In Susanna Sonnenberg’s 2013 memoir, She Matters: A Life in Friendships, told within a series of essays, the author takes readers through the intimacies, adventures, frustrations, surprises, and disappointments that make up her friendships with women. While Sonnenberg tackles various issues in this memoir, the focus remains on her female friendships. Since it seems natural to associate certain time periods and places with certain people, Sonnenberg’s structural technique, which compartmentalizes each relationship in its own essay, is an effective one. Sonnenberg examines the arc that each character and their friendships take, thereby establishing a similar plot for each of the essays: a beginning, a middle, and an end. In writing about her friendships, she’s able to utilize craft to create powerful characterizations in how she describes character action, her general authorial comments and her use of dialogue. The memoir’s structure, plot, and characters each serve to shape and explore some of the formative female friendships that Sonnenberg has experienced, resulting in a valuable study of how to craft narrative.
Sonnenberg structures each of her essays with an experience, a lesson, and a revelation. We learn that growing up, her father was absent, and her mother was a regular drug user, and thus, emotionally unavailable to her. It might even be because of this that she attaches herself to other females so quickly and so fiercely: Sonnenberg analyzes herself as a character throughout the memoir. One of the strongest revelations comes when she says, “I hadn’t asked for what I really needed her to give me, because you can’t ask for everything; you can’t ask your friend to fill up the holes left gaping by two selfish parents” (206). Sonnenberg often admits her faults and shortcomings, and with this admission, she sheds light on the fact that her issues are too difficult for any one friend to be able to fix. As narrator, Sonnenberg develops insights about herself, including how she finds there to be more complexity in her friendships with women than with men. For instance, she writes:
I knew how to make men last, trusted their allegiance and their reliable limitations. Women didn’t last. Unable to help my hope and longing at the start, I opened myself, gave away everything, immersed in a woman as if I wished to disappear. Things blew up, or we lost focus on each other…Each friendship ended, like a fabulous limited run” (8).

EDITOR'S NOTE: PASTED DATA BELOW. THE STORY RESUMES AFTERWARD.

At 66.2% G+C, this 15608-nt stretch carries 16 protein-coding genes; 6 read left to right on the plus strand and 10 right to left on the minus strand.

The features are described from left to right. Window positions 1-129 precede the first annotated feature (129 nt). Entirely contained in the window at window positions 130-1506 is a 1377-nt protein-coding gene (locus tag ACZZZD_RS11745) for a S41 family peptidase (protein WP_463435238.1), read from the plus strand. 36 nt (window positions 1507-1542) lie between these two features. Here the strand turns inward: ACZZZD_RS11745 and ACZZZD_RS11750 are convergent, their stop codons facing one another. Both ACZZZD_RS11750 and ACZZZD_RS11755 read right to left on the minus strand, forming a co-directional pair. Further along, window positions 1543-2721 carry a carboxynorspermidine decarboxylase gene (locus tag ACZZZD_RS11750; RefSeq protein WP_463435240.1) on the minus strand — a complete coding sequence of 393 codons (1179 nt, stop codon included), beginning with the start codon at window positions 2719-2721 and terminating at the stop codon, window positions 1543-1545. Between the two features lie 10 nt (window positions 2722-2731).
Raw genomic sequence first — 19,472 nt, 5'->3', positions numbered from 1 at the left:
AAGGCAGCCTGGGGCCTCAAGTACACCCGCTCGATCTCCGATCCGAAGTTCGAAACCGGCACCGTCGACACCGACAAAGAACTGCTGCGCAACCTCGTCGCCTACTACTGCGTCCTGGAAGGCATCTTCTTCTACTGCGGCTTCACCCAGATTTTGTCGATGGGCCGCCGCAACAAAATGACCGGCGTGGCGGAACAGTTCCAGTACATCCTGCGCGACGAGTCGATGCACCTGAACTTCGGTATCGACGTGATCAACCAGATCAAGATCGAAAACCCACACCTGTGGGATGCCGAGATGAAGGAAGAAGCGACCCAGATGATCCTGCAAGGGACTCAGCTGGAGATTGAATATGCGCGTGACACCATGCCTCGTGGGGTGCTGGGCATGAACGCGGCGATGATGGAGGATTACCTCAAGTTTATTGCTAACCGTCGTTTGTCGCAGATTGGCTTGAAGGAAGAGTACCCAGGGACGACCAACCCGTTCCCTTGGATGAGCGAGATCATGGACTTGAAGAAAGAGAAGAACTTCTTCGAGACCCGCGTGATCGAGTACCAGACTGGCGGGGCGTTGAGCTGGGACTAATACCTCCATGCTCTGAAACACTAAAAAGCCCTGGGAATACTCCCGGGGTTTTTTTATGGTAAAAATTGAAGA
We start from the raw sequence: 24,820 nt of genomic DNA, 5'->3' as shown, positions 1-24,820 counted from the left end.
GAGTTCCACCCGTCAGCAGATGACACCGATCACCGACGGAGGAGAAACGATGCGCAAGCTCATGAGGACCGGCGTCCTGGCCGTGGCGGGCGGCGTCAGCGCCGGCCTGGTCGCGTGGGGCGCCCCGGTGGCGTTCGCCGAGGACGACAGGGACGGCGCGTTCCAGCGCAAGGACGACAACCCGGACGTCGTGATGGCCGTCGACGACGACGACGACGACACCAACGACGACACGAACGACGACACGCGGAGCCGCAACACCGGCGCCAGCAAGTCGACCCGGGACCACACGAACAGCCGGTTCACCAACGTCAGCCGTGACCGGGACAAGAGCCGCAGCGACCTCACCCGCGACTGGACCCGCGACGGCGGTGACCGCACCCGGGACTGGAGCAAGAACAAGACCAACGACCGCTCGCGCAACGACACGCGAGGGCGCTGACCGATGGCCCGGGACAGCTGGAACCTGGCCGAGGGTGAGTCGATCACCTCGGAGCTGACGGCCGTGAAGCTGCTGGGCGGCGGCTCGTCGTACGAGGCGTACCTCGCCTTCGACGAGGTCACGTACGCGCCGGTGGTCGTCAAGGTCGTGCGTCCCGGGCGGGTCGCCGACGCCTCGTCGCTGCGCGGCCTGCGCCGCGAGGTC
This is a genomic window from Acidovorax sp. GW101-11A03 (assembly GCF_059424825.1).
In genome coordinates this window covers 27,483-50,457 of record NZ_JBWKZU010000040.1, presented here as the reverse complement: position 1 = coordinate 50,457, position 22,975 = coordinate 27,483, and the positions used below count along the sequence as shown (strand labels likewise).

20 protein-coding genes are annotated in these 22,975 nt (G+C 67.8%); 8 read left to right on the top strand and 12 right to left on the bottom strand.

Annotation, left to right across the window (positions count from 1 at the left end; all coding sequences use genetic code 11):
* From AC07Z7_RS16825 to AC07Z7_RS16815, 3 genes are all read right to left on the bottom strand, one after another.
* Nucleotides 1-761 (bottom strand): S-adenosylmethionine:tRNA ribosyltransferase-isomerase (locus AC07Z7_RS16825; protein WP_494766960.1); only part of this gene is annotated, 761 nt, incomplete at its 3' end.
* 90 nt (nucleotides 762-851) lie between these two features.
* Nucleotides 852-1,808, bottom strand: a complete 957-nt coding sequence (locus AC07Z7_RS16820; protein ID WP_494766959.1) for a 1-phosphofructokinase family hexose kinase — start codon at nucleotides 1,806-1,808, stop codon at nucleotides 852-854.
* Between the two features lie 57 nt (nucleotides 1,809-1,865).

Clearly, Sonnenberg is aware of her fascination with female friendships and considers this to be a worthy subject matter to explore. It wouldn’t have affected the structure of her novel to include both men and women in her work, but the decision to focus solely on women seems to be a thematic choice.
These insights into herself might have been formed from a very young age, as she explains: “Women, my young mother had shown me, are the festival” (33). This self-awareness mirrors the growth and lessons learned as a result of the relationships themselves, even if it’s the realization that they are both changed people once the friendship has run its course. For example, one of her most mature relationships is with a woman named Patricia, and when Sonnenberg tells her that she is thinking of getting an abortion, Patricia says, “Don’t do it” (11). As a result, their friendship becomes immediately altered. Sonnenberg says, “I think what happened at that table was that she hated me. She saw me squandering the precious. I saw she couldn’t help me…We made a gap then—her longing, my burden, the blankness in between” (11-12). In this particular case, she’s learned that friendships cannot survive when there are starkly opposing values; goals so separate that what seems a burden to one is a blessing to the other. Friendships also cannot survive when one person fails to play their expected role. The passage of time has allowed Sonnenberg to examine each relationship with the gift of retrospection, and as a result, she frames and articulates what she feels she has learned.